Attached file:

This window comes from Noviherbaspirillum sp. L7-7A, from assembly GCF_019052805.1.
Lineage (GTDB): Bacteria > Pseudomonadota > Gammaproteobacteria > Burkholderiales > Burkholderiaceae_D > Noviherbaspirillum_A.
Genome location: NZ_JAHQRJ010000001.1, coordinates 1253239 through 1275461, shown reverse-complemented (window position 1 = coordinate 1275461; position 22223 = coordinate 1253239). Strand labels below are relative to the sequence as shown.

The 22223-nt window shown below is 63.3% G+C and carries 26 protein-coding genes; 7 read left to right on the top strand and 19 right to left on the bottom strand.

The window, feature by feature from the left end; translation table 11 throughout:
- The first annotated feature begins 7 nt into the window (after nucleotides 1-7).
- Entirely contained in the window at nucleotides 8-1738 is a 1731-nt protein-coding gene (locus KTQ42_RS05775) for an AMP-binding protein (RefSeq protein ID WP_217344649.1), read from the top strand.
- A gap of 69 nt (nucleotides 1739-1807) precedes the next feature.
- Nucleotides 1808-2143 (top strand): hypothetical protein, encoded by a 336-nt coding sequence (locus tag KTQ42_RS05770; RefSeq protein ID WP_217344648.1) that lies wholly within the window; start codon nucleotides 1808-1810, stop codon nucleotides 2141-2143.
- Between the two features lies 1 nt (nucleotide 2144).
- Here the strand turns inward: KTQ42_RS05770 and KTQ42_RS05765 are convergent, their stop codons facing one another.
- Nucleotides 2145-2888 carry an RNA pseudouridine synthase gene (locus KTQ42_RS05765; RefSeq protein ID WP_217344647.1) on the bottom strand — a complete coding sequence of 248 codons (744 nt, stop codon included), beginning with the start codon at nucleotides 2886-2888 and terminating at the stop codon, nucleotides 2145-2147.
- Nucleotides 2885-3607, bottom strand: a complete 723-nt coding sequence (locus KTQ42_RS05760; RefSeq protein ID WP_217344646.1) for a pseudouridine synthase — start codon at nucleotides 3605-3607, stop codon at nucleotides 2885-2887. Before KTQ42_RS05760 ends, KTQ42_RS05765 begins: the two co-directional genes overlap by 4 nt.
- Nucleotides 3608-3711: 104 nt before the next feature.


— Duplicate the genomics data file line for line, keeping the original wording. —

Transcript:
This window comes from Noviherbaspirillum sp. L7-7A, from assembly GCF_019052805.1.
Lineage (GTDB): Bacteria > Pseudomonadota > Gammaproteobacteria > Burkholderiales > Burkholderiaceae_D > Noviherbaspirillum_A.
Genome location: NZ_JAHQRJ010000001.1, coordinates 1253239 through 1275461, shown reverse-complemented (window position 1 = coordinate 1275461; position 22223 = coordinate 1253239). Strand labels below are relative to the sequence as shown.

The 22223-nt window shown below is 63.3% G+C and carries 26 protein-coding genes; 7 read left to right on the top strand and 19 right to left on the bottom strand.

The window, feature by feature from the left end; translation table 11 throughout:
- The first annotated feature begins 7 nt into the window (after nucleotides 1-7).
- Entirely contained in the window at nucleotides 8-1738 is a 1731-nt protein-coding gene (locus KTQ42_RS05775) for an AMP-binding protein (RefSeq protein ID WP_217344649.1), read from the top strand.
- A gap of 69 nt (nucleotides 1739-1807) precedes the next feature.
- Nucleotides 1808-2143 (top strand): hypothetical protein, encoded by a 336-nt coding sequence (locus tag KTQ42_RS05770; RefSeq protein ID WP_217344648.1) that lies wholly within the window; start codon nucleotides 1808-1810, stop codon nucleotides 2141-2143.
- Between the two features lies 1 nt (nucleotide 2144).
- Here the strand turns inward: KTQ42_RS05770 and KTQ42_RS05765 are convergent, their stop codons facing one another.
- Nucleotides 2145-2888 carry an RNA pseudouridine synthase gene (locus KTQ42_RS05765; RefSeq protein ID WP_217344647.1) on the bottom strand — a complete coding sequence of 248 codons (744 nt, stop codon included), beginning with the start codon at nucleotides 2886-2888 and terminating at the stop codon, nucleotides 2145-2147.
- Nucleotides 2885-3607, bottom strand: a complete 723-nt coding sequence (locus KTQ42_RS05760; RefSeq protein ID WP_217344646.1) for a pseudouridine synthase — start codon at nucleotides 3605-3607, stop codon at nucleotides 2885-2887. Before KTQ42_RS05760 ends, KTQ42_RS05765 begins: the two co-directional genes overlap by 4 nt.
- Nucleotides 3608-3711: 104 nt before the next feature.